A judge has blocked Kohler Co.’s plans for a new golf course because the Wisconsin Department of Natural Resources approved the development in sensitive sand dunes and wetlands without enough information to gauge environmental harm.
It wasn’t clear Tuesday if Kohler or the DNR would appeal administrative law judge Mark Kaiser’s ruling throwing out the wetland permit the agency approved in 2018.
The permit is one of two the DNR has issued since 2017 that were reversed based in part on testimony about department managers ordering approval against the advice of staff members who said the projects wouldn’t satisfy state law protecting wetlands.
Kohler wants to build an 18-hole “championship” course on 247 acres of wooded Lake Michigan beachfront in Sheboygan County just north of Kohler-Andrae State Park. The woods and about 44 acres of wetland pockets provide unique habitat for rare wildlife species and a significant stop-over for migratory birds.
“The department should be making decisions based on completed plans, not trusting that management plans that will be prepared will adequately protect the groundwater and wetlands,” Kaiser wrote in his 26-page decision. “Once the golf course is constructed the adverse impact will be permanent and irreversible.”
Kohler has been planning the golf course since 2015. It applied for permission to fill less than 4 acres of wetlands on March 6, 2017. For months, the DNR asked Kohler for more details about its plans for maintaining woodlands, grading ridges and swales, controlling erosion and stormwater, and protecting water from fertilizer and pesticide.
Those are all critical components of determining how much damage would be done to additional wetlands, groundwater and wildlife, DNR program personnel testified during a five-day hearing before Kaiser.
But staff members and front-line managers said they were directed to approve the permit before Kohler gave them complete and accurate information. “We’ve been directed to issue a notice of complete application by Oct. 27,” supervisor Pam Biersach told staff members in an Oct. 18, 2017, email.
The DNR certified the application as complete in early November, but it still hadn’t been able to review key information about groundwater.
Kohler representatives testified that the application review was unusually long and thorough while conceding that some information it submitted was inaccurate and missing significant data, Kaiser said in his ruling.
“The process has been long, but it was still incomplete at the time the Department closed the application process,” Kaiser said in his ruling.
“We are grateful for this decision, which thoroughly addressed the adverse, irreversible impacts of the proposed golf course,” said Mary Faydash, president of Friends of the Black River Forest Inc., the group that challenged the permit.
A Kohler company spokesman maintained that the permit was lawful and expressed disappointment in the ruling.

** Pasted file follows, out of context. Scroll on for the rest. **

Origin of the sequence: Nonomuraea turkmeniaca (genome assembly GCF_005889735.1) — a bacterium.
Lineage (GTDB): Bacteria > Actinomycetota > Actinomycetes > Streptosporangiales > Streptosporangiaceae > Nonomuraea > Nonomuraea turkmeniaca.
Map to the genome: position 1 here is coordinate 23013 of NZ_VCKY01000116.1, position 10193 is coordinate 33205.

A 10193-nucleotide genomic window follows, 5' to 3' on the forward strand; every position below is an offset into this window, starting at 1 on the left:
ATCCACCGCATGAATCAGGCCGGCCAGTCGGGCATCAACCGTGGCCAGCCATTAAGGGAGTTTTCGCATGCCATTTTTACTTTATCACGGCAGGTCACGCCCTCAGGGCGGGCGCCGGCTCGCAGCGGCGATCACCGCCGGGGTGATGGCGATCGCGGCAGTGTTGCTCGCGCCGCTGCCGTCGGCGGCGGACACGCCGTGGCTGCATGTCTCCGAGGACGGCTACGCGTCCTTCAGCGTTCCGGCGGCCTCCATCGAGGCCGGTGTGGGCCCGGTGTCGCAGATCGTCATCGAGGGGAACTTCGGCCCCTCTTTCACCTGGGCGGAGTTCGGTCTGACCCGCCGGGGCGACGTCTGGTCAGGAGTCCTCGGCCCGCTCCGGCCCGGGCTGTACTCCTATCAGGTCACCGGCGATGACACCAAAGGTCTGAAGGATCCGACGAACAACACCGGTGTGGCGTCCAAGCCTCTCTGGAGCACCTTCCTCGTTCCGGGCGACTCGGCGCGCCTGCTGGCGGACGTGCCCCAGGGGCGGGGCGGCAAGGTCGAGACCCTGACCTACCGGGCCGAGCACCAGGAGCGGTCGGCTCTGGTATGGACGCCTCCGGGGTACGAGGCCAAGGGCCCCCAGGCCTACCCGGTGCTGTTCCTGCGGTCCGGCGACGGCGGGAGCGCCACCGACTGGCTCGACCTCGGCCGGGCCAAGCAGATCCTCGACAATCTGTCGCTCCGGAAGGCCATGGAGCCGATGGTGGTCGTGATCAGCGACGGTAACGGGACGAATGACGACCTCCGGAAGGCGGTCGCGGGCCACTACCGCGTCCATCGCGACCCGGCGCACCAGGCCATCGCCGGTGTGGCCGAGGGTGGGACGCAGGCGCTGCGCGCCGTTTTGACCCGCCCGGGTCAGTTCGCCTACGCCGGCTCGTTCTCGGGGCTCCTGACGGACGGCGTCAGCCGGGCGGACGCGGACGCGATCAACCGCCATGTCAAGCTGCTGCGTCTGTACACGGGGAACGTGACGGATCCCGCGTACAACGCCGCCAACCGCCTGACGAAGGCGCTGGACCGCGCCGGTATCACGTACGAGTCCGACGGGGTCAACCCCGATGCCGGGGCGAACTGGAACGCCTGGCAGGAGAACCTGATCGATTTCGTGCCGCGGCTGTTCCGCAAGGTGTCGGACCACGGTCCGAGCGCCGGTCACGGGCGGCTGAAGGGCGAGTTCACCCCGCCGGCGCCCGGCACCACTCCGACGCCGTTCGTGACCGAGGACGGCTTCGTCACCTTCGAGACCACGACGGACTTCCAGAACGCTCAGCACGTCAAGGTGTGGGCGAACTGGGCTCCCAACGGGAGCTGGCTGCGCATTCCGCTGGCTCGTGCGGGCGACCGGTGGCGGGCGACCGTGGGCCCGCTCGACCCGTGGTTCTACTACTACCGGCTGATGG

“The DNR staff put a lot of scrutiny into our wetland application, including nearly three years of analysis, many public meetings, extensive public commentary, and a detailed and comprehensive environmental impact review of our project,” said Dirk Willis, who directs the company’s golf group.
Would be third
The course would be the company’s third in the Sheboygan area. Blackwolf Run and Whistling Straits have attracted major tournaments. Kohler Co. chairman Herbert V. Kohler Jr. was a political supporter of Republican Gov. Scott Walker and is one of the richest residents of the state.
The DNR said it was reviewing and would abide by the administrative law judge’s decision.
“We received the ALJ decision on Friday afternoon and our technical and legal staff are reviewing the details,” said department spokesman Andrew Savagian. “We will abide by the ALJ decision. Other parties will likely evaluate their legal options.”
Under state law, environmental permitting decisions may be challenged before judges in the state division of hearings and appeals. Rulings can be appealed to a county circuit court.
Water and ecology
Kohler has estimated it would remove about half of the trees on the land, but that it had worked hard to minimize wetland disturbances. DNR staff told the judge that without complete information it was difficult to be precise, but it was clear that the project would alter the flow of water and the ecology of the land in ways that would adversely impact far more than the 3.69 acres of wetlands Kohler was permitted to fill.
Kohler also wanted an easement for about five acres of parkland and planned to use the park entrance drive as the golf course entrance.
Last year another administrative law judge overturned a wetland permit granted to Meteor Timber in 2017 after retired DNR personnel testified they were ordered to take steps to ensure the permit could be approved after they had determined it was likely impossible under state law.
Georgia-based Meteor wanted to build on 16 acres of wetland in Monroe County, and had promised to replace a portion of the site that held a rare white pine-red maple swamp. But the DNR retirees testified that the company’s plan wasn’t plausible.
Rare plants and insects in a white pine-red maple swamp are nurtured by very specific soil structures created over thousands of years in places where there’s just enough water, and little margin for error, a former DNR scientist testified.